It has been a question I have been wondering about for some time now. What happens to all the records I create during my life which exist only in technology?
Well there is no real guidance from the Government by way of legislation In Australia and the courts are not too sure either. As a result, I want to draw this issue to the attention of my clients especially given the password protected environment we live in. What are our “digital assets” and how can we secure them after we die? Because of the lack of clear legal structure, people should take careful, practical steps now to ensure their online access, material and data are appropriately set up and secured to ensure they can be protected after they have passed away.
Digital assets have a multitude of forms and no expiry date.
As technology continues to evolve, so too does our online presence. Profiles on Facebook, LinkedIn, and Twitter, to name just a few, now record our lives (both private and professional) as well as our thoughts, opinions and achievements in real time. While barely heard of just ten years ago, these and other social media and online platforms are now an integral part of the lives of a significant proportion of the population.
As a result, almost all of us will have accumulated digital assets in some form or another. In addition to social media profiles, we have email accounts such as Yahoo! and Gmail, online storage accounts such as iCloud and Drop Box, financial accounts or payment services accessed through online banking, and photo storage accounts like Flickr. This list is far from exhaustive and will continue to expand as further technological advances are made.
Unlike human beings our digital assets do not have an expiry date and in some cases our online life can live on in perpetuity. The challenge then presented is who should have access to, manage, and deal with those digital assets once we are gone?
The question of who should be given post-mortem access to digital assets is of particular importance in the context of estate planning and administration. An executor of a deceased estate may have entirely legitimate reasons for seeking to access digital assets.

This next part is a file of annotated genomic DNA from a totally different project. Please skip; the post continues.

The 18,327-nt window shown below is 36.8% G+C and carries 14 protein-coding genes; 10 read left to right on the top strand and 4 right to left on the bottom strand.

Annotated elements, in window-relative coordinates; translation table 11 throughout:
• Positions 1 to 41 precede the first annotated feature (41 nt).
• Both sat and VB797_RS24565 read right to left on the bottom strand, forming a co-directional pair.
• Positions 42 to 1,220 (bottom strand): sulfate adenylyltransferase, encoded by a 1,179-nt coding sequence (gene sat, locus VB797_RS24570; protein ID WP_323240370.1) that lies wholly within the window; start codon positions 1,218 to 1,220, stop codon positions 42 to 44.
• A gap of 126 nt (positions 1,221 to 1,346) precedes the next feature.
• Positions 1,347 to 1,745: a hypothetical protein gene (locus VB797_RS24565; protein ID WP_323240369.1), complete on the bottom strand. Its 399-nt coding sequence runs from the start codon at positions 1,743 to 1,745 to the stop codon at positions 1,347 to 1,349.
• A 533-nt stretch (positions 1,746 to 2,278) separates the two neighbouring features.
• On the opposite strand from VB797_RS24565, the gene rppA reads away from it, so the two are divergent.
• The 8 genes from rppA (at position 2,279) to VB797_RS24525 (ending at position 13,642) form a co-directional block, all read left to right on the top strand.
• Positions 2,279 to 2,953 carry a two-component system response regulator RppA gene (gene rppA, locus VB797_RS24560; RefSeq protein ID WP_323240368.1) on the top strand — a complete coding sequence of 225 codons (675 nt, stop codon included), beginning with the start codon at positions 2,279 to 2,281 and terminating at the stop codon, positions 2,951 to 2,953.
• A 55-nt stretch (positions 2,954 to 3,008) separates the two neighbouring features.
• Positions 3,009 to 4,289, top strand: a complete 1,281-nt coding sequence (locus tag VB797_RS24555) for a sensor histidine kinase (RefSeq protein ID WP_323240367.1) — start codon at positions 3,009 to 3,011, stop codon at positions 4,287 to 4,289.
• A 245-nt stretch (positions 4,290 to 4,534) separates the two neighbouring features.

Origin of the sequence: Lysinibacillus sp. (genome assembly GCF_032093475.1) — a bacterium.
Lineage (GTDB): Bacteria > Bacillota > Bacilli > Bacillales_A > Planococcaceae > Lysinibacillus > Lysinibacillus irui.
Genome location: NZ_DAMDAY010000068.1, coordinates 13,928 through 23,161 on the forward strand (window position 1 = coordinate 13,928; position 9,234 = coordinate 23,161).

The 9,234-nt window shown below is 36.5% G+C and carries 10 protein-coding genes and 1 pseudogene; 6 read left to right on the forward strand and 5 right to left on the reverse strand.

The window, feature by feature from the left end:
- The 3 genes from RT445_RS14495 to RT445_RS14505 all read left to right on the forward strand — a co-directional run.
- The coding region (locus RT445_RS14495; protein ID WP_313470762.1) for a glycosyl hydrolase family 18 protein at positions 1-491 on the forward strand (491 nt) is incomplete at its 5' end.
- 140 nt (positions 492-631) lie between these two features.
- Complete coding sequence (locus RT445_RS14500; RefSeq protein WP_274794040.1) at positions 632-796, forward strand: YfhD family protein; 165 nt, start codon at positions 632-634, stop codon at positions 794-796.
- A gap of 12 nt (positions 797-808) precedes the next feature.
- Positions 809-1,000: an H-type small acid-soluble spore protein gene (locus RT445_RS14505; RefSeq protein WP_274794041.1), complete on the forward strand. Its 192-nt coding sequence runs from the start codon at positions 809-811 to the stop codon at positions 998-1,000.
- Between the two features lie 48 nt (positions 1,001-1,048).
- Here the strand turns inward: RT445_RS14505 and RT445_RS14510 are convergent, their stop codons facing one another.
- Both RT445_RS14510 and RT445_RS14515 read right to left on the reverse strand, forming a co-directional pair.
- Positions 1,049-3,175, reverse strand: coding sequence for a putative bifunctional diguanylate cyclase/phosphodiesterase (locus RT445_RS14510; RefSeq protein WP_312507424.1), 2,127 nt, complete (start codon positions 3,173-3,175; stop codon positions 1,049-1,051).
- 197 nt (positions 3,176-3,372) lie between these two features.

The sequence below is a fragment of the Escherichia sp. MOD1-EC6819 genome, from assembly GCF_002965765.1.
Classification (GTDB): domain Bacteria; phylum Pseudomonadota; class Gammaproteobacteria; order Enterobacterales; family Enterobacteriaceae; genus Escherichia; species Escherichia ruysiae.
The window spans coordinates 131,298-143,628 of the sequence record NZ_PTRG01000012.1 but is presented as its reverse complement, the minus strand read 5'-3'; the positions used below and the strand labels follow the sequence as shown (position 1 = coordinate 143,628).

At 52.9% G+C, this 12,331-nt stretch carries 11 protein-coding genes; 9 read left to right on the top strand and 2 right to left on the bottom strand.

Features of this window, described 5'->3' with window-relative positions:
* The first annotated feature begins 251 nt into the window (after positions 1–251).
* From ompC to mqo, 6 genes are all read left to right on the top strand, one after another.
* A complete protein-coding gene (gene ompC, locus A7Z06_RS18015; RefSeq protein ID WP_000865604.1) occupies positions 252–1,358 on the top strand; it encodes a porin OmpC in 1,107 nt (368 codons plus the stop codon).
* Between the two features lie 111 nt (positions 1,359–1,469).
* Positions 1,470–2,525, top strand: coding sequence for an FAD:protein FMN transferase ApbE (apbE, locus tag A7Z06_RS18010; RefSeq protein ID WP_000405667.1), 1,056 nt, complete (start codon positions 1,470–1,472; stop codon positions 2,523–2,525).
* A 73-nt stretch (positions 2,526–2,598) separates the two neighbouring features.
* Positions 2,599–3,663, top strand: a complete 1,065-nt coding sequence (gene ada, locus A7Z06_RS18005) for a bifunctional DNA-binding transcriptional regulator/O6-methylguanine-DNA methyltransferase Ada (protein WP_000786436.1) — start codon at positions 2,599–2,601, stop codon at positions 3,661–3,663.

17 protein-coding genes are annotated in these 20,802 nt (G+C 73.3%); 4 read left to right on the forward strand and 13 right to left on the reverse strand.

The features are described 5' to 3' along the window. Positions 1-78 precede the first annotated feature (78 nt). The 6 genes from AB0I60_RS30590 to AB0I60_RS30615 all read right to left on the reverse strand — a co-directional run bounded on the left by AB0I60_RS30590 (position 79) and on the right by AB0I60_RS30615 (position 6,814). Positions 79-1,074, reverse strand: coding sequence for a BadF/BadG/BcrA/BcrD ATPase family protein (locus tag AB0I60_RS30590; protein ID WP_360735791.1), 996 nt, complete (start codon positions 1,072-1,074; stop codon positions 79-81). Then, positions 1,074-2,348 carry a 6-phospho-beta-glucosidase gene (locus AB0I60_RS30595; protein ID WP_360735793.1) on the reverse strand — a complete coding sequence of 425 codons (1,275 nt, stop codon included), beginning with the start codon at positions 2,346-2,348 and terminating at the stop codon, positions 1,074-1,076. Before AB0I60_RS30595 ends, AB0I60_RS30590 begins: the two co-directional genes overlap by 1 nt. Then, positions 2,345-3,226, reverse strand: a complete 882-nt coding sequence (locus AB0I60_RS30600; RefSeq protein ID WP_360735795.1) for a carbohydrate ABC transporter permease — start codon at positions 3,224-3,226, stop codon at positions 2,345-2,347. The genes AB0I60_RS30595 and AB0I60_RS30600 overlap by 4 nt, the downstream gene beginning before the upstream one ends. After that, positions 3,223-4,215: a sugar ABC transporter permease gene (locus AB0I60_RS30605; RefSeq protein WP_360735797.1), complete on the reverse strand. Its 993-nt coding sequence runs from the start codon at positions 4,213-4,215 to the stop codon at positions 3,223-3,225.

Some, such as online banking accounts, can hold vital information such as account and credit card details necessary for the proper administration of the estate. Many digital assets, such as Paypal and Ebay accounts, can contain funds of significant monetary value which the executor must collect for distribution. Others, such as Kodak online photo accounts, might hold sentimental value and will be images and messages which have significant emotional value for family members.
However, dealing with digital assets may not be as simple as leaving log-in details with a third party. This can be both inconvenient and frustrating to the executor or family member charged with the responsibility or desire to take control of the accounts. Pending the development of legislative guidance or clear case authority, it seems the most sensible action for testators to take is also the most practical. An effective digital asset management plan might involve the testator:
• Making a list of the testator’s digital assets and online accounts, including every website on which the testator has an online presence.
• Making a record of the user names and passwords to each account, including answers to any security questions which will allow for the password to be bypassed or changed. This information will be kept separately from the testator’s will, perhaps in a safety deposit box or in a sealed envelope to be stored with the testator’s solicitor and updated from time to time.
• Ensuring the testator’s will contains a specific clause to allow for the testator’s executors to access some or all of the testator’s digital assets (as defined in the will) which refers to where the full list and password information can be found. The testator might also consider appointing a separate “digital executor” who is more comfortable with technology.
• Leaving explicit instructions as to how the testator wants their digital assets to be dealt with. This will involve, for example, consideration of whether the testator really wants family reading their personal emails or accessing other personal information, or whether the testator simply wants all online accounts to be deleted.
Check the rules for Facebook, Yahoo and other providers to see how access is obtained and who owns your information.